I think complicating matters is the fact that the physician is not sorry, or, if she is has not expressed that sorrow to you. Juno shared a wonderful story of forgiveness but in that story the Nazi asked for forgiveness. You are good to pray. Keep praying and when you can, keep praying for her. Pray for a soul so gripped by Satan’s temptation to pride and arrogance that she caused the death of a little child. Anger at those that have hurt you deeply is natural, it is only when you act out in that anger in revenge that it is sinful.

I wish I had words of wisdom to help and make this better. This situation is devastating and beyond something where a short paragraph can even hope to help even a tiny bit. Again I am so sorry and will pray that Christ helps heal your broken heart. Please take care as best as you can.


#7

This is very helpful for me, thank you. Part of the great difficulty for me is that this was completely preventable, not caused by lack of knowledge, or expertise, but extreme arrogance and pride. And that is painful beyond belief. The way you have stated it “pray for a soul so gripped by Satan’s temptation to pride and arrogance” will make it possible for me to pray in this way.


#8

Dear etmom,

I hardly know what to say. But it has been less than a year since your son’s shocking death. Your family is still reeling from his absence. And under these circumstances…I think you are expecting an awful lot of yourself to immediately be forgiving of this doctor.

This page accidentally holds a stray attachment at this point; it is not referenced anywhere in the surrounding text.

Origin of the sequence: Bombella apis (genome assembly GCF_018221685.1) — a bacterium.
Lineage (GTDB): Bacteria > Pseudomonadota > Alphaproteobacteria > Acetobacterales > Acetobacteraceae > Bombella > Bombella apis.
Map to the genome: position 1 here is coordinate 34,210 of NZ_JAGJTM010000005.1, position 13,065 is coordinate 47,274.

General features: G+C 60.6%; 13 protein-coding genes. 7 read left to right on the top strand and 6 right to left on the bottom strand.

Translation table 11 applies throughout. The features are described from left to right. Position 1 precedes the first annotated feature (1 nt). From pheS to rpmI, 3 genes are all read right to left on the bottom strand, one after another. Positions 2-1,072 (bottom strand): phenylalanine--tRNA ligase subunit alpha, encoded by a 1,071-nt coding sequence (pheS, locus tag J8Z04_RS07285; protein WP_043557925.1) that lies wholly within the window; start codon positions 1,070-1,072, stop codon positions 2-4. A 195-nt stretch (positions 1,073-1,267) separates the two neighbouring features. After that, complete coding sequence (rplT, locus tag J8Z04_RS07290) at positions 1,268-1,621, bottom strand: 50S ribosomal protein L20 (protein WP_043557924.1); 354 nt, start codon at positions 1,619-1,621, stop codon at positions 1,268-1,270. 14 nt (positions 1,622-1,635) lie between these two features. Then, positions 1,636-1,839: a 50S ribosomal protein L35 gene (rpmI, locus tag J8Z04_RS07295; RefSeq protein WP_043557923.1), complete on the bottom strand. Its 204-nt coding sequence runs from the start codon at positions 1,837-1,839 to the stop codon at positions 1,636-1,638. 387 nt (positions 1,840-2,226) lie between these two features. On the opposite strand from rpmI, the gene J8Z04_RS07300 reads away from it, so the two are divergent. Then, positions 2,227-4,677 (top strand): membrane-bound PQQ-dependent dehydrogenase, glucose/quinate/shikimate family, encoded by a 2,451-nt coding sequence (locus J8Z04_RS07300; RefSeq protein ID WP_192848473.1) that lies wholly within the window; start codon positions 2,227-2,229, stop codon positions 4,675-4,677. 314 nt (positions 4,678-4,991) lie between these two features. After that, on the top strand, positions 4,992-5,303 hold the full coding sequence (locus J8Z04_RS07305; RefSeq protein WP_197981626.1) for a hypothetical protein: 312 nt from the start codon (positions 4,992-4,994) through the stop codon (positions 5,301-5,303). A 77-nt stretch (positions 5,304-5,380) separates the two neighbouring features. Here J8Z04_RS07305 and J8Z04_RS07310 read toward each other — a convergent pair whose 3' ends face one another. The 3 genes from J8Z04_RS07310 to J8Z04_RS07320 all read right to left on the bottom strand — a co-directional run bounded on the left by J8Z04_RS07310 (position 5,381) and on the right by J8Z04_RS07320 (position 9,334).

I do know that many parents who are placed in what seems an unbearable situation, with the loss of a child, take action to prevent others from having to go through what they have. They form an organization, they talk to their congressmen, they get public attention for the problem. Taking action in this way seems to help parents feel less victimized and more as though the death of their child, while still painful and tragic, has come to mean something and help others. I do not know what your situation is, and maybe you cannot do that or would not be interested. I know that taking action would help me find a sort of comfort and peace. Maybe it would even help me forgive that individual.

You will be in my prayers in adoration today.


#9

That right there is forgiveness. That’s living up Christ’s call to bless those who spit on you.

That said, I hope you sued the hell out of him. You don’t want this guy to cause more heartache for others. I’m a big fan of tort reform because everyone makes mistakes in good faith and they don’t deserve to be greatly punished, but I’m a bigger fan of weeding out clownish doctors.


#10

Thank you :slight_smile:


closed #11